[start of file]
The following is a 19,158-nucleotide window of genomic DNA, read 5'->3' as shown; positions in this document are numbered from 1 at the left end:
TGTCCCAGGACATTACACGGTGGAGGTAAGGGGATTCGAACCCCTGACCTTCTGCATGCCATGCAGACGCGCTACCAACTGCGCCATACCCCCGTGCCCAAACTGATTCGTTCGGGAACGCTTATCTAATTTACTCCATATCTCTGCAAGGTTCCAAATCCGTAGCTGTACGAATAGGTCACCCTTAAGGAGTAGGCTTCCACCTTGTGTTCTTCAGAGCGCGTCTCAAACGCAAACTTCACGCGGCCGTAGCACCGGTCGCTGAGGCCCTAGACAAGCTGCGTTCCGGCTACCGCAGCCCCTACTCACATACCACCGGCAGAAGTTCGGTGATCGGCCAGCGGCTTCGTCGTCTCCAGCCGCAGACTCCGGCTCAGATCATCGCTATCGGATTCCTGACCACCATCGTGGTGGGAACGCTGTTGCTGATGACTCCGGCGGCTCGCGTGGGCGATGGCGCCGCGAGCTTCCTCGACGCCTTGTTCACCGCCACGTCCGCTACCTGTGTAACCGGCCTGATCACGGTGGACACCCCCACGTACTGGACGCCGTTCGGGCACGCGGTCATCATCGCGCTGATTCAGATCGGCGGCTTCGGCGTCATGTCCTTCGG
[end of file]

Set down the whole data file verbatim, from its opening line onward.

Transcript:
The following is a 19,158-nucleotide window of genomic DNA, read 5'->3' as shown; positions in this document are numbered from 1 at the left end:
TGTCCCAGGACATTACACGGTGGAGGTAAGGGGATTCGAACCCCTGACCTTCTGCATGCCATGCAGACGCGCTACCAACTGCGCCATACCCCCGTGCCCAAACTGATTCGTTCGGGAACGCTTATCTAATTTACTCCATATCTCTGCAAGGTTCCAAATCCGTAGCTGTACGAATAGGTCACCCTTAAGGAGTAGGCTTCCACCTTGTGTTCTTCAGAGCGCGTCTCAAACGCAAACTTCACGCGGCCGTAGCACCGGTCGCTGAGGCCCTAGACAAGCTGCGTTCCGGCTACCGCAGCCCCTACTCACATACCACCGGCAGAAGTTCGGTGATCGGCCAGCGGCTTCGTCGTCTCCAGCCGCAGACTCCGGCTCAGATCATCGCTATCGGATTCCTGACCACCATCGTGGTGGGAACGCTGTTGCTGATGACTCCGGCGGCTCGCGTGGGCGATGGCGCCGCGAGCTTCCTCGACGCCTTGTTCACCGCCACGTCCGCTACCTGTGTAACCGGCCTGATCACGGTGGACACCCCCACGTACTGGACGCCGTTCGGGCACGCGGTCATCATCGCGCTGATTCAGATCGGCGGCTTCGGCGTCATGTCCTTCGG